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View Full Version : Training for Armored Guard/Corporate Security/Bodyguarding-- PART TIME?


seth
March 29, 2006, 10:50 PM
Hello everyone :)

I've been looking at the possibilities of doing private security part time for corporate events, conventions, etc. Now, I know there are plenty of "Bodyguarding" schools around the world--I've searched the net and found plenty, even in Ecuador and Russia!

I don't want to do this for a living---I would like to do this for a weekend job or night job. I see myself really enjoying the job AND being skilled at it. Protecting people and property has always been an interest of mine, but I'm quite far away from being a police officer or Federal Agent (still in college). Are there any schools I should look into that can provide me with certified training?

I can commit up to 1-2 months. Tuition cost is a factor but I'm willing to pay more for higher quality of training. I want to learn how to use my brain to to analyze situations as well as handle a firearm in an emergency situation.

There are the SIG Pro and Blackwater schools, but I don't know if these would be appropriate if I am to be a suit+tie grunt working under a more experienced firm.

My current experience is 8+ years of Kempo-Karate and Judo, an NRA handgun certificate, and 3-4 months of weekly range shooting. I have limited military training from Army ROTC as an officer, but no real tactical experience. I study social psychology and human communication in school, which includes classes on reading body language, communicating clearly and effectively, and using psychology to manage conflict situations.

I'm in good physical shape, I train daily, but like I said, my goal is to use my mind and wits to be a skilled security operative.

Has anyone here completed such training, and if so, what do you recommend for someone trying to get a foot into the business?

skidmark
March 30, 2006, 07:49 AM
Where are you located? Where do you want to work?

Most states have training and licensing requirements for security, personal protection and loss prevention work. There may also be business licensing requirements if you are not working for some existing company.

Call up a few of the companies listed in your local yellow pages and find out if they are recruiting. Find out what types of positions are open. Ask if they contract for the specific types op work you are interested in. Some may even pay for your training or reimburse you after working x number of months.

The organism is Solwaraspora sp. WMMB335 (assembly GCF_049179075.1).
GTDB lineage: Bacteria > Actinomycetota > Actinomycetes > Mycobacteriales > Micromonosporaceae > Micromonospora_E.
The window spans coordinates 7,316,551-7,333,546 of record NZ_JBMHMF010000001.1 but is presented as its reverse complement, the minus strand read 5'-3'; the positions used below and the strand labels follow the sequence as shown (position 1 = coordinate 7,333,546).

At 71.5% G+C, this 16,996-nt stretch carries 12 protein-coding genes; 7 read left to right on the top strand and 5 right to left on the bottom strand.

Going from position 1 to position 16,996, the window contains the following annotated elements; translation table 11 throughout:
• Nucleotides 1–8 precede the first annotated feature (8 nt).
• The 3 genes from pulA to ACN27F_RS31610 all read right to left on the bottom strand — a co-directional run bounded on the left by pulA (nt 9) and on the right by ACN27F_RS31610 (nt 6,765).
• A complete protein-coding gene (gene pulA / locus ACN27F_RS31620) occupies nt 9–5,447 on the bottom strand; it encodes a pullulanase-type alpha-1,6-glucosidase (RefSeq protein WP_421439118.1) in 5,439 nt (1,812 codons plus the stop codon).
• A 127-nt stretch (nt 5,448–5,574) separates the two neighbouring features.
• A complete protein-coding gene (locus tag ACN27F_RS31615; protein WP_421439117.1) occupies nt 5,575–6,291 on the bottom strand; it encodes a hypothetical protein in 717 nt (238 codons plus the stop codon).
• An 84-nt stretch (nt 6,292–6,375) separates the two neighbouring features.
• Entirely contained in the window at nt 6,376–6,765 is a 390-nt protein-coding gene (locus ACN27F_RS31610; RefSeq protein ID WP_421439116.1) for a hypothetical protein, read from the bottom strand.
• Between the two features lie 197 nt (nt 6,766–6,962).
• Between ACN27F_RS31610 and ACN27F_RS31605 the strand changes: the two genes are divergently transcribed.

Have fun being a rent-a-cop.

stay safe.

skidmark

rmagill
March 30, 2006, 09:18 AM
In Pennsylvania, you need to be Act 235 certified to carry a lethal weapon incident to your employment. Certifacation is good for 5 years. You go over use of force, crimes code, escorting/handcuffing techniques, and a little self defense. Then there is the range time (It strikes me as a very condenced form of the police academy minus some training and with lower qualifacation standards). From what I gather, the quality is very much dependant upon the instructor.

The certifacation is 40hrs and, when everything is said and done (assuming you already have the gun and related equipment) is about $350-$400. Applications are handled through the state police.

You mentioned that being a LEO is a bit of a ways off because you are in college. Something you might want to consider is that some departments will offer to pay for you to get a degree. Some departments also offer a pay differential for those with a degree. Just some things to consider.

SBrocker8
March 30, 2006, 11:29 AM
The SIG school, are you in NH? If so, could you PM me some basic onfo on schools around the area?

Eghad
March 30, 2006, 12:23 PM
One of my fellow students provides protective services for a local security company. He provides escorts for those who have protective orders. He does this part time.

Have you thought about seeing if a local law enforcment ageny has a Reserve force. You could get your law enforcement certification and earn hours toward another certificate. Age may be a limitation for this option

seth
March 30, 2006, 03:23 PM
Eghad, Honolulu Police Department (HPD) has a reserve force, but you are required to undergo the training and certification full time-- it would conflict completely with my school commitments, and it is all non paid. I'm looking to make a bit of money to help pay the bills, even if it's a very small wage.

HPD doesn't offer any sort of scholarship incentive for college students. Basically, if you have a college degree already, you start as an MPO/Rookie/Traffic cop. Then, when it comes time for you to be promoted, if the rank has a college degree pre-req (like Detective, Lieutenant, etc) then you already have the qualifications, so you can save time and immediately get the promotion.

For this reason, I was moreso looking into the FBI, as the law degree or MBA (either which I am sure to puruse after graduation) offers a substantial pay bonus for Special Agents with these advanced degrees.

I'm located in Hawaii. If I were to go to Blackwater or SIG School, I would be doing some flying. There are several security agencies locally that provide VIP protection and military base armed rent-a-cops, I may give them a call.

Specifically, I was looking into Loomis & Fargo for a job, if they have positions open for a P/T driver-guard. I would not only get the security experience and training, but also learn much about how the banking system works, which would go towards what I want to study later on (MBA).